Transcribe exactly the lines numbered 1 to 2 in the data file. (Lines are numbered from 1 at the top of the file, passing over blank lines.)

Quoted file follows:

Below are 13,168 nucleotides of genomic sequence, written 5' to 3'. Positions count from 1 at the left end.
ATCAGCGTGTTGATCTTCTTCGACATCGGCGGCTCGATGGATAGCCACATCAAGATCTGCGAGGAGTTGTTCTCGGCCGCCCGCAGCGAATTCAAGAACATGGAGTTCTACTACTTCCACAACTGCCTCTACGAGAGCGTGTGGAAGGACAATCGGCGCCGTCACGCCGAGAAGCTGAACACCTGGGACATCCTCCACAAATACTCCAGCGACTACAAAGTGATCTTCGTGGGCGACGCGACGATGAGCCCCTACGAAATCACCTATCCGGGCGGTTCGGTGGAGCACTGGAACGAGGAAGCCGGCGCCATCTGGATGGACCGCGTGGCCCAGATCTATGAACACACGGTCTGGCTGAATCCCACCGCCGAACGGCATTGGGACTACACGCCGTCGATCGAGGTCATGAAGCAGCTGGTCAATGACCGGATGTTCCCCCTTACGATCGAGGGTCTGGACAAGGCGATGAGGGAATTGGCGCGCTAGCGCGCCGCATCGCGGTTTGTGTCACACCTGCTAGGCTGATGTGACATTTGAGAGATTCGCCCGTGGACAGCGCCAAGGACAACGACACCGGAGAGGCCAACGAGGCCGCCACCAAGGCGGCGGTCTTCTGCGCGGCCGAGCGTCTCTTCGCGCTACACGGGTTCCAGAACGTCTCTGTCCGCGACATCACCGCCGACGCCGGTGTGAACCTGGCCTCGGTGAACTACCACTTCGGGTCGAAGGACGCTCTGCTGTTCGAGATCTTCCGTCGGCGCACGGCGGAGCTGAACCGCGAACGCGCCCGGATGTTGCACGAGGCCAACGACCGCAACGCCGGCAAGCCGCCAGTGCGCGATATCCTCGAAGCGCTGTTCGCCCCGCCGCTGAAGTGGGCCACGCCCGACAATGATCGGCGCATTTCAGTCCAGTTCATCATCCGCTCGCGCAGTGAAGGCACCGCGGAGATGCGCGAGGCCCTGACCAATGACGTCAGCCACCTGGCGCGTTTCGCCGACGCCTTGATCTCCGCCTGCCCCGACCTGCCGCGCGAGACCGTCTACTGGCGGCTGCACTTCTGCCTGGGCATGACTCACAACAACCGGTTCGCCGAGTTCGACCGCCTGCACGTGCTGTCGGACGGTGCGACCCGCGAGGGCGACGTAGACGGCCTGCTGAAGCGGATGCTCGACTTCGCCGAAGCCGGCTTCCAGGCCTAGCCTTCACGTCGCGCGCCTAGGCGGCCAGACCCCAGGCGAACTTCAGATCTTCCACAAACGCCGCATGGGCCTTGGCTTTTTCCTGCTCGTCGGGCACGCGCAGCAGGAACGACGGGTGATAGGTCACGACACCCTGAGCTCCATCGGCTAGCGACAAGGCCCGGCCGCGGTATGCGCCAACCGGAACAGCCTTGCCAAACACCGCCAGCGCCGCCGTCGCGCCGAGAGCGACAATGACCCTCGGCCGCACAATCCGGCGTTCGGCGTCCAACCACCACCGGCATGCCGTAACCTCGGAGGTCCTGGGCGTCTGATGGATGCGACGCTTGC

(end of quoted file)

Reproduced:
Below are 13,168 nucleotides of genomic sequence, written 5' to 3'. Positions count from 1 at the left end.
ATCAGCGTGTTGATCTTCTTCGACATCGGCGGCTCGATGGATAGCCACATCAAGATCTGCGAGGAGTTGTTCTCGGCCGCCCGCAGCGAATTCAAGAACATGGAGTTCTACTACTTCCACAACTGCCTCTACGAGAGCGTGTGGAAGGACAATCGGCGCCGTCACGCCGAGAAGCTGAACACCTGGGACATCCTCCACAAATACTCCAGCGACTACAAAGTGATCTTCGTGGGCGACGCGACGATGAGCCCCTACGAAATCACCTATCCGGGCGGTTCGGTGGAGCACTGGAACGAGGAAGCCGGCGCCATCTGGATGGACCGCGTGGCCCAGATCTATGAACACACGGTCTGGCTGAATCCCACCGCCGAACGGCATTGGGACTACACGCCGTCGATCGAGGTCATGAAGCAGCTGGTCAATGACCGGATGTTCCCCCTTACGATCGAGGGTCTGGACAAGGCGATGAGGGAATTGGCGCGCTAGCGCGCCGCATCGCGGTTTGTGTCACACCTGCTAGGCTGATGTGACATTTGAGAGATTCGCCCGTGGACAGCGCCAAGGACAACGACACCGGAGAGGCCAACGAGGCCGCCACCAAGGCGGCGGTCTTCTGCGCGGCCGAGCGTCTCTTCGCGCTACACGGGTTCCAGAACGTCTCTGTCCGCGACATCACCGCCGACGCCGGTGTGAACCTGGCCTCGGTGAACTACCACTTCGGGTCGAAGGACGCTCTGCTGTTCGAGATCTTCCGTCGGCGCACGGCGGAGCTGAACCGCGAACGCGCCCGGATGTTGCACGAGGCCAACGACCGCAACGCCGGCAAGCCGCCAGTGCGCGATATCCTCGAAGCGCTGTTCGCCCCGCCGCTGAAGTGGGCCACGCCCGACAATGATCGGCGCATTTCAGTCCAGTTCATCATCCGCTCGCGCAGTGAAGGCACCGCGGAGATGCGCGAGGCCCTGACCAATGACGTCAGCCACCTGGCGCGTTTCGCCGACGCCTTGATCTCCGCCTGCCCCGACCTGCCGCGCGAGACCGTCTACTGGCGGCTGCACTTCTGCCTGGGCATGACTCACAACAACCGGTTCGCCGAGTTCGACCGCCTGCACGTGCTGTCGGACGGTGCGACCCGCGAGGGCGACGTAGACGGCCTGCTGAAGCGGATGCTCGACTTCGCCGAAGCCGGCTTCCAGGCCTAGCCTTCACGTCGCGCGCCTAGGCGGCCAGACCCCAGGCGAACTTCAGATCTTCCACAAACGCCGCATGGGCCTTGGCTTTTTCCTGCTCGTCGGGCACGCGCAGCAGGAACGACGGGTGATAGGTCACGACACCCTGAGCTCCATCGGCTAGCGACAAGGCCCGGCCGCGGTATGCGCCAACCGGAACAGCCTTGCCAAACACCGCCAGCGCCGCCGTCGCGCCGAGAGCGACAATGACCCTCGGCCGCACAATCCGGCGTTCGGCGTCCAACCACCACCGGCATGCCGTAACCTCGGAGGTCCTGGGCGTCTGATGGATGCGACGCTTGC